Much of my conducting career has been devoted to performing and recording little-known works of the past, unjustly neglected jewels, inexplicably forgotten treasures. But once in a while the musicians of the Buffalo Philharmonic and I discover repertoire of such astonishing originality and depth that it is a complete mystery as to why it has languished, rarely heard.
Such is the case with French composer Florent Schmitt. His music, quintessentially French, moves beyond impressionism into a lush and tangled world of dark poetry and sumptuous story-telling. Rhapsodic, brooding and startlingly beautiful, Schmitt's language is deeply personal – passionate yet extraordinarily detailed, sophisticated and elusive.
A student of Massenet and Fauré, winner of the Prix de Rome in 1900 and friend to Ravel and Satie, Florent Schmitt had a style that blended influences and inspiration from wherever the spirit took him. His incidental music for Antony and Cleopatra originally formed ballet scenes between the acts, evoking and enhancing Shakespeare’s saga of rivalry between the Roman Empire and Egypt, and the tragic consequences of star-crossed love. Schmitt’s The Haunted Palace follows the nuances of Mallarmé’s translation from Edgar Allan Poe in lush orchestration and a sound-scape of enigmatic symbolist imagery.
Listen to an extract from
Antoine et Cléopâtre, Suite No. 2: III. Le tombeau de Cléopâtre
Listen to a podcast of JoAnn Falletta
in conversation with Peter Hall about this
About the Artists
JoAnn Falletta serves as music director of the Buffalo Philharmonic and Virginia Symphony and is the principal guest conductor of the Brevard Music Center of North Carolina. She has guest conducted over a hundred orchestras in North America, and many of the most prominent orchestras in Europe, Asia, South America and Africa. She served as principal conductor of the Ulster Orchestra from 2011 to 2014, with whom she made her début at London’s prestigious Proms with the orchestra and recorded music of Gustav Holst, E.J. Moeran and John Knowles Paine. A champion of American music, she has presented over five hundred works by American composers including 110 world premières.
Founded in 1935, the Buffalo Philharmonic Orchestra is Buffalo’s leading cultural ambassador and presents more than 120 Classics, Pops and Youth Concerts each year. The BPO has toured widely across the United States, Europe and Canada. During the tenure of JoAnn Falletta, the BPO has rekindled its distinguished history of radio broadcasts and recordings. The orchestra's Naxos recording of composer John Corigliano’s Mr. Tambourine Man: Seven Poems of Bob Dylan (8.559331), featuring soprano Hila Plitmann, won GRAMMYs® in two categories of the three for which it was nominated: Classical Vocal Performance and Classical Contemporary Composition.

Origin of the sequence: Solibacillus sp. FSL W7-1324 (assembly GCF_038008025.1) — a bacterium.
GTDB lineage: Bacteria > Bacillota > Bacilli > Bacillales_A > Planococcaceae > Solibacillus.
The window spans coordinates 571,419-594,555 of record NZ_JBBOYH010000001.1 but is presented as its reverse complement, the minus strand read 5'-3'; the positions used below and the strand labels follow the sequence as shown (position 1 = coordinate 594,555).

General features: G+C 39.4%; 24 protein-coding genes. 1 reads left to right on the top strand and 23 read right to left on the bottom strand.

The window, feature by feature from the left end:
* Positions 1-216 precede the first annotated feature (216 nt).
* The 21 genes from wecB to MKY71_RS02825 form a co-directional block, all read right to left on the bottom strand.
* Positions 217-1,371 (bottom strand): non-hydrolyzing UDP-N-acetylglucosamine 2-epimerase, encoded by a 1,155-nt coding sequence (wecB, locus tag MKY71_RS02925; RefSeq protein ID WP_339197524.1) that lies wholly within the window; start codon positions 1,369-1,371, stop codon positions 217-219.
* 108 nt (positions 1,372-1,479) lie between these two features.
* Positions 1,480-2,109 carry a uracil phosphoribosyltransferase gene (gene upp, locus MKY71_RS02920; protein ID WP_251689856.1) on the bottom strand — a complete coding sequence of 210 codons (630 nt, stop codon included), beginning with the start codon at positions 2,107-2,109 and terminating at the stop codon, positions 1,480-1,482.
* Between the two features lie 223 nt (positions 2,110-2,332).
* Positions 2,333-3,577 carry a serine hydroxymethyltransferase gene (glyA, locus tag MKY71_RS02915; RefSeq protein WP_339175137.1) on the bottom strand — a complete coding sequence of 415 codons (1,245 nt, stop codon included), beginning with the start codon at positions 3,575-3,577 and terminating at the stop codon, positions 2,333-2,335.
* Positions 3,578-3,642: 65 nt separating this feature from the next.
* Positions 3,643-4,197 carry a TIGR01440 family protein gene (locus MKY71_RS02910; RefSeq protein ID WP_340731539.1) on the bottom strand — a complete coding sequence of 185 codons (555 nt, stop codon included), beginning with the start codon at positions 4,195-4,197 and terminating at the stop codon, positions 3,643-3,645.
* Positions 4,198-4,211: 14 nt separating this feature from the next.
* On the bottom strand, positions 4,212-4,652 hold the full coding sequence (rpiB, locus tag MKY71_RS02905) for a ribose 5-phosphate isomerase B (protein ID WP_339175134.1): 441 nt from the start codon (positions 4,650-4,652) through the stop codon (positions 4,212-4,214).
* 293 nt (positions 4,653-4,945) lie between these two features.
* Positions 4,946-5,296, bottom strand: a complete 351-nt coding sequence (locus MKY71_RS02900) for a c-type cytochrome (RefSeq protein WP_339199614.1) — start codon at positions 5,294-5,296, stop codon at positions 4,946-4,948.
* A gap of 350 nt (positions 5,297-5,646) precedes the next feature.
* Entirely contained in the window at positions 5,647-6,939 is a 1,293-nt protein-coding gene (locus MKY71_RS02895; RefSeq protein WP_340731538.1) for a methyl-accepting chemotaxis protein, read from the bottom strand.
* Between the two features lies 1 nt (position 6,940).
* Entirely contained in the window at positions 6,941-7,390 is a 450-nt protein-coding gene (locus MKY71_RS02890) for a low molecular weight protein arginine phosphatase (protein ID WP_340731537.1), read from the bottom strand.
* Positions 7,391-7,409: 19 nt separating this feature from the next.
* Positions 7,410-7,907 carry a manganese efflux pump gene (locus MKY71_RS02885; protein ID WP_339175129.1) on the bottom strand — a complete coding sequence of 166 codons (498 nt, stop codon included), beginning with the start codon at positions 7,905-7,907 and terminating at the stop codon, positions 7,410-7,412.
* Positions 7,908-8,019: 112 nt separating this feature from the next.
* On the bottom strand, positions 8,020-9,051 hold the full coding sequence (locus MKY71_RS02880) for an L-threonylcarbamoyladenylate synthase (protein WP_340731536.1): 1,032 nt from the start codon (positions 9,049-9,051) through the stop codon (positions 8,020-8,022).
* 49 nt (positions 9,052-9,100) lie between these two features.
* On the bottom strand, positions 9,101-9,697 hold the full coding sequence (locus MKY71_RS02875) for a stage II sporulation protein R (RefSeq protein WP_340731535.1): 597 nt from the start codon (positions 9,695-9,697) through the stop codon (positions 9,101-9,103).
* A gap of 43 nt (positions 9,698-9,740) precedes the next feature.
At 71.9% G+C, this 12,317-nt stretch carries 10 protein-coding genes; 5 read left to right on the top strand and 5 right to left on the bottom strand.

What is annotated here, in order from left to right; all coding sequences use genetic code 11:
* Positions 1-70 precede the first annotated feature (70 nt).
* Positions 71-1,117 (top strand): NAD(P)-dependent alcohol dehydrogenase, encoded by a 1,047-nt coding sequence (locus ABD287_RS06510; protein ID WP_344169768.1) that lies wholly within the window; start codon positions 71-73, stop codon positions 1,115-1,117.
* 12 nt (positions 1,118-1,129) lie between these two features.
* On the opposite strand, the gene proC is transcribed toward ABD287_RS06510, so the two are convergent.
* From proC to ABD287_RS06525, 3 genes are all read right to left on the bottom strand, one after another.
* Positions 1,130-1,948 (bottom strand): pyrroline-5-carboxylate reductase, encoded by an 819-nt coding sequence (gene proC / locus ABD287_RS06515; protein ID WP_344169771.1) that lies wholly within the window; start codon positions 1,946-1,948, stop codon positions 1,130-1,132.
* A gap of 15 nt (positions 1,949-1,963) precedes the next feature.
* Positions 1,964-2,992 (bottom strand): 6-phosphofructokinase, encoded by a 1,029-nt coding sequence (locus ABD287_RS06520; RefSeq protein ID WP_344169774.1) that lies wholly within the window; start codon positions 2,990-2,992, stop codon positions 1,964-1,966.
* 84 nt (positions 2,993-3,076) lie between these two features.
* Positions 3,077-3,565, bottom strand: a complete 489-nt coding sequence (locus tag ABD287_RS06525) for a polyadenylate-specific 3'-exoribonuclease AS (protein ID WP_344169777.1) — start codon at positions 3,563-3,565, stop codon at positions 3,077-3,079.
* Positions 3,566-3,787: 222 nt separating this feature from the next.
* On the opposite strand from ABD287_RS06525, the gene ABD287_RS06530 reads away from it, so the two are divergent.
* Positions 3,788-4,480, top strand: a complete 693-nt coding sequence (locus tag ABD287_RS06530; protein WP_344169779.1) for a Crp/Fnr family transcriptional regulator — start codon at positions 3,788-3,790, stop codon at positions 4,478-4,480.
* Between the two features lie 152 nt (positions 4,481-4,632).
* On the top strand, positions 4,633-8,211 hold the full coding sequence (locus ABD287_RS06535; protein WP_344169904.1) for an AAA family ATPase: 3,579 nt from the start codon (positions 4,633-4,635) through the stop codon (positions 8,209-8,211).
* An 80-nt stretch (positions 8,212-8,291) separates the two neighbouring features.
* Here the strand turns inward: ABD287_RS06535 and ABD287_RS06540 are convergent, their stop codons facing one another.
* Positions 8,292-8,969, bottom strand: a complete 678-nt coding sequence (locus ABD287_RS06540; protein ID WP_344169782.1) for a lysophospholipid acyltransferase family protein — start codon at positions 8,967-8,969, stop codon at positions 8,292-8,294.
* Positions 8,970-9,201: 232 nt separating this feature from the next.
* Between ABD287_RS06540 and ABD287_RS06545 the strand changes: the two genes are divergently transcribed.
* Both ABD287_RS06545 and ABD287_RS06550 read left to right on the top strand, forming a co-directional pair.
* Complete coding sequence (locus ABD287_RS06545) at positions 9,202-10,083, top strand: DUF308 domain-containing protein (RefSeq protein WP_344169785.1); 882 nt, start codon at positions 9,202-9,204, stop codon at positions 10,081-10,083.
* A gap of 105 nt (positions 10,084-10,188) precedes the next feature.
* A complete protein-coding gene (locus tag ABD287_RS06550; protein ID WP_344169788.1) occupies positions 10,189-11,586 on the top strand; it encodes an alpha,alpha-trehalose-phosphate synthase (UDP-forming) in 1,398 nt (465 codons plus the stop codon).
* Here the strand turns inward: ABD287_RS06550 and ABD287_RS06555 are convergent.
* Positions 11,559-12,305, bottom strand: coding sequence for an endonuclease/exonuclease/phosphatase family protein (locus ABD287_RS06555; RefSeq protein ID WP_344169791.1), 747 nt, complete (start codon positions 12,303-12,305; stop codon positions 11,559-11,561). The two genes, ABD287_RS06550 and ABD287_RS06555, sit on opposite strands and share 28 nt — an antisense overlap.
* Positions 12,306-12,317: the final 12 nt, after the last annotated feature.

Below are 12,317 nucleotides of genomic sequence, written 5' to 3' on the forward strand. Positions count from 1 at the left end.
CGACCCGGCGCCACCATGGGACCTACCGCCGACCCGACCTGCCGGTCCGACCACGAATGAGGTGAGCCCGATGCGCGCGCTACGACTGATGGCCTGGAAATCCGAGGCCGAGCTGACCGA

Other recordings by JoAnn Falletta and the Buffalo Philharmonic
“Naxos’s sonics are full, three-dimensional, and vibrant—all the better to show off the orchestra’s assured, resplendent playing...Falletta’s interpretation perfectly captures Strauss’s combination of rollicking humor, schmaltz, and sublime lyricism.”
– American Record Guide
“the characterful and exceptionally disciplined playing of the Buffalo Philharmonic under Falletta, and the impressive sound of the Naxos recording…you have a disc that’s impossible not to recommend.”
“This is an important recording for several reasons. First, it contains the finest version yet recorded of Glière’s epic Third Symphony, “Il’ya Muromets.” Second, it defines once and for all how the piece is supposed to go.” – ClassicsToday.com
“...JoAnn Falletta with her Buffalo Philharmonic forces has once again hit the jackpot, both with Phantasmagoria and especially with the Violin Concerto, which, as played by Ludwig, deserves at least equal billing beside Bell. Strongly recommended.”
Works for piano duo and piano solo by Florent Schmitt
“Schmitt’s extensive oeuvre for two pianists could have no better musicians, and I eagerly await the remaining three volumes in this series.” – American Record Guide
“Kasparov and Lutsyshyn play with great clarity and precision, carefully bringing out the intrinsic two-piano nature of the music’s construction.”
– MusicWeb International
“Technical perfection, synchronicity, collaboration as well as a warm and sonorous timbre constitute an interpretation which is as perfect as the music itself.” – Classica
“Collectors who already have the first three instalments in the series should not hesitate to acquire this one, and those who have faltered thus far should waste no time and follow suit.” – MusicWeb International
“Larderet’s skilled and persuasive advocacy ... certainly deserves to be applauded. Schmitt makes punishing demands on the performer, which Larderet meets in spades.” – Fanfare